A Self-Organizing Presentation
A few weeks ago I had a problem. I had attended a computer conference, Agile 2010, in Orlando this past August which also meant I needed to do a presentation for my colleagues about what I learned. This was a source of stress, and I thought I’d try an experiment. What if I let the presentation organize itself?
Before I get into the way I let the presentation do the work, you need to know a little about the topic, “Agile Software”. The term was born almost 10 years ago by some amazing software practitioners who wanted something more lightweight than the heavy, painful, and bureaucratic methods that were dominant at the time. The term “lightweight” didn’t really evoke a lot of confidence, so they picked the term “agile”. They did this at a resort in Utah between ski runs where they also wrote and signed the Agile Software Manifesto. It’s picked up a lot of steam since the early days when it was considered heresy, a fad, or even a cult. These days, it’s most definitely well into the Early Majority part of the diffusion of innovation curve, and it seems clear that it will soon be the dominant way humans make software.
Although this might seem to be something purely for the techies, geeks, and their bosses – the values and philosophy behind agile software development methods extend well beyond software. In fact, I got the idea for how to organize my presentation from a conference convened by the Scrum Alliance in Chandler, Arizona called Scrum Beyond Software. What is Scrum? One of the main techniques in the agile toolkit is called “Scrum”. It was stolen from the sport rugby, but the general idea behind scrum is that you let the team organize itself around the work that it is tasked to do. The boss might tell the team what it needs to make for the customer, but the team (not the boss) decides how to do it. For the team, the key phrase is “organize itself”, or self-organizing.
Without diving deep into the term self-organizing, let’s say it contrasts with the old purely hierarchical “command and control” style of management. So what does that have to do with getting out of a lot of preparation work for my presentation?
At Scrum Beyond Software, an organizational guru, Jim Benson, spoke about a new tool in the agile toolkit, called Kanban. Kanban is from Lean Manufacturing. If you haven’t heard about Lean – it’s the way that Toyota beat the pants off of most American automakers. Taiichi Ohno found that Toyota after WWII had few customers for the cars they were making. In an effort to reduce waste, they only built cars that customers were ready to buy. It’s a bit more than that – but one of the things that has been adopted from all the Lean techniques into the Software world is called Kanban. It just means “sign” or “visual card” in Japanese – and the basic idea is pretty simple.
With Kanban, you look at all the steps in your process, and draw those steps as columns on a wall. Then you use a card, or a post-it, to represent all the production parts (or to-do items). All the inventory moves from left to right. When a card moves into the last column on the right, it means the piece of work is complete. Jim Benson explained that the most important idea in Kanban is to get a picture of the work you are doing.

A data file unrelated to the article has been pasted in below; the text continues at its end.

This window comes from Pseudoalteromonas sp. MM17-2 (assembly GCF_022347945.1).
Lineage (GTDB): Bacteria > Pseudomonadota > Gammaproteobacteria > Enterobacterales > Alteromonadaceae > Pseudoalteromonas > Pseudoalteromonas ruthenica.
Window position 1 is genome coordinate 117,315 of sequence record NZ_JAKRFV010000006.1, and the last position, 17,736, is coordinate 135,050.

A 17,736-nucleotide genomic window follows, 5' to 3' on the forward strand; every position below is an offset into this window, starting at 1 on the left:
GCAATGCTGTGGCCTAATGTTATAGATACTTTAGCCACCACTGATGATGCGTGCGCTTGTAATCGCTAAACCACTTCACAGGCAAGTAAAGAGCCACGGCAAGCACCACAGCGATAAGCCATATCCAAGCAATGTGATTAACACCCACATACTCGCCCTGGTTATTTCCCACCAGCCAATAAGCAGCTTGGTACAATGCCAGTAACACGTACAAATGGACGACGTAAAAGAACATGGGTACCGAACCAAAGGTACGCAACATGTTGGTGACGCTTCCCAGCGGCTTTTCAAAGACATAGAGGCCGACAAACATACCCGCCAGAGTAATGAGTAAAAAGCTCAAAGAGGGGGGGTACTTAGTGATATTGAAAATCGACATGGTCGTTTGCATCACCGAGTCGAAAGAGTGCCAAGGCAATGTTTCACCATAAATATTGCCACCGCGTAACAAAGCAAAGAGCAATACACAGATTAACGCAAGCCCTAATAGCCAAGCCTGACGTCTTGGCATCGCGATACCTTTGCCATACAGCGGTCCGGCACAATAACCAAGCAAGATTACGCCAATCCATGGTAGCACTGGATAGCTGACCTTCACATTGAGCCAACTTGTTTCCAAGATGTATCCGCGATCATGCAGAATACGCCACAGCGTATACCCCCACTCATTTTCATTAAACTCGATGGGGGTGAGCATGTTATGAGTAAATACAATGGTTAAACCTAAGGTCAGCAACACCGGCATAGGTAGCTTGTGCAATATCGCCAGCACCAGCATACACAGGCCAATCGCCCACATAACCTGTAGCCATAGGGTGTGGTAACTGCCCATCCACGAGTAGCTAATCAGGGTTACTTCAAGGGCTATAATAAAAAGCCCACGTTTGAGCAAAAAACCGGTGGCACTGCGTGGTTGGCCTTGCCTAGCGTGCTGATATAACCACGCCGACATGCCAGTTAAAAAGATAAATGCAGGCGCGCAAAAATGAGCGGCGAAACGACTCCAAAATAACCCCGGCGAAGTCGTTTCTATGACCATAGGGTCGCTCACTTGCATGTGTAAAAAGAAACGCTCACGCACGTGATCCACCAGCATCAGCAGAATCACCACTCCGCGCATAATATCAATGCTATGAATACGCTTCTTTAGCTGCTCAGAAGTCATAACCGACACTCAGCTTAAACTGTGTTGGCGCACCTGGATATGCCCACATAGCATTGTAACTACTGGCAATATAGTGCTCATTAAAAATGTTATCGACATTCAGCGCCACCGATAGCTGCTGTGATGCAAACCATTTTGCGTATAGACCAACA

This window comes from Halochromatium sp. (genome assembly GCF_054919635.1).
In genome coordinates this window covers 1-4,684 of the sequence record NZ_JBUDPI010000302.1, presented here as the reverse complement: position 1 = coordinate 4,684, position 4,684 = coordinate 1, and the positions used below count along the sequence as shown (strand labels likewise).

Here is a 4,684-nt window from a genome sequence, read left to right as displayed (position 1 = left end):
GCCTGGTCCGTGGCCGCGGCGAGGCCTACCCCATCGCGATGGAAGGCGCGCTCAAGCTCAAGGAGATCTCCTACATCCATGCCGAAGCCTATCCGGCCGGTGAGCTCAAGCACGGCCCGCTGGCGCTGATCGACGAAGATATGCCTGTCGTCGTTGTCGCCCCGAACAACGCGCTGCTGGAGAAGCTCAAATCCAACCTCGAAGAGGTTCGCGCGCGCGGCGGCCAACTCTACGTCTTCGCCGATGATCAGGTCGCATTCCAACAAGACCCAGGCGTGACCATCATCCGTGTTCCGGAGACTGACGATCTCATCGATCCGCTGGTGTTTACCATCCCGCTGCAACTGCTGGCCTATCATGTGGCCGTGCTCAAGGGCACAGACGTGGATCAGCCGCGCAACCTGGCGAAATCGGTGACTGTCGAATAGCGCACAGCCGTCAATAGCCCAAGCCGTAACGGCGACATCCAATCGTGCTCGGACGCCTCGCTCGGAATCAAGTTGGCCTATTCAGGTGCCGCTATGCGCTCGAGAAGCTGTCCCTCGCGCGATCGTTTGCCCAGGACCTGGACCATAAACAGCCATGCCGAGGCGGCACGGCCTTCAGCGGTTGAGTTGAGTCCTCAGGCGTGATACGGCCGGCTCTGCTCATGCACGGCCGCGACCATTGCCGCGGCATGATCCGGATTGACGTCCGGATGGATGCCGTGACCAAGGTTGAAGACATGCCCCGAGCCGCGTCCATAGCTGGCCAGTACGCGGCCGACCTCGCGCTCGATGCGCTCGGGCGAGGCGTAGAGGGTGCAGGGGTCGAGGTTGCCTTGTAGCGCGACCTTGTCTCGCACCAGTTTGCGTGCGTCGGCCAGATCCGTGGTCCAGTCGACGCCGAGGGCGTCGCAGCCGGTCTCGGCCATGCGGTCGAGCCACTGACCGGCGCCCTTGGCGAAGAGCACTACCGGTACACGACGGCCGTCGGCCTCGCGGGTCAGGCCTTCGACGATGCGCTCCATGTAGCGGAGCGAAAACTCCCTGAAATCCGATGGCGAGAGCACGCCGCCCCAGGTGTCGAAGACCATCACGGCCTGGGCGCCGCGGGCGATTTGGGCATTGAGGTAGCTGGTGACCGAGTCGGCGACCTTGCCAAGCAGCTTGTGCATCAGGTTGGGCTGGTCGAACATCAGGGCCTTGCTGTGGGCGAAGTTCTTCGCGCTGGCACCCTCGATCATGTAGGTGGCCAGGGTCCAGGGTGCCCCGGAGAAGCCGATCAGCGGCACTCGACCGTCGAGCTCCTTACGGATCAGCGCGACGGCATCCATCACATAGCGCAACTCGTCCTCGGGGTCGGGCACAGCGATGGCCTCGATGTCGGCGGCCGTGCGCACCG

Now we’re ready to talk about how I let my presentation organize itself. Jim Benson started the Lean Coffee Seattle discussion group in a coffee shop and he spoke about how he runs the group at the Scrum Beyond Software event. Jim starts each one of these sessions by gathering from the participants all the topics they want to talk about and put the topics on stickies which gather up in the left most column of a large three column table chart. That column he labels “To Be Discussed”. They quickly vote on the topics, and they proceed from the topics with the most votes to those with the least. When they discuss a topic, Jim moves it to the middle “Discussing” column. And when they finish, he moves it to the right “Discussed” column. This helps everyone see what they have coming up, what they’re doing, and what they’ve finished.
So rather than generate a large deck of Powerpoint slides to help people get in a little nap after lunch while I droned on reading my slides – I went to an office supply store, bought some huge 4-6 inch post-its, and put all my topics on the post-its in large letters. I posted those on a large whiteboard in the conference room in a three column table, just like Jim Benson’s Lean Coffee Seattle. Everyone voted, including folks online, by letting everyone vote for three topics. We tallied up the score, which gave an easy ranking order. When I started talking about something, I moved the post-it to the middle “discussing” column, and when we finished, I moved it to the “Done” column.
I guess the presentation didn’t exactly write itself, but rather than make it all about me talking at my audience, I also generated a few questions on each of the topics so that I could engage the audience, and I also provided a Wiki page of links for each of the topics so that the audience could follow up after the talk.
The end result – we had a lot of very engaged people during the talk. I received a number of compliments afterwards. And I didn’t have to stay up until the wee hours the night before creating my slides, so I was a lot more relaxed and a lot less tired and burned out after the presentation.
Categories: Everything, Technology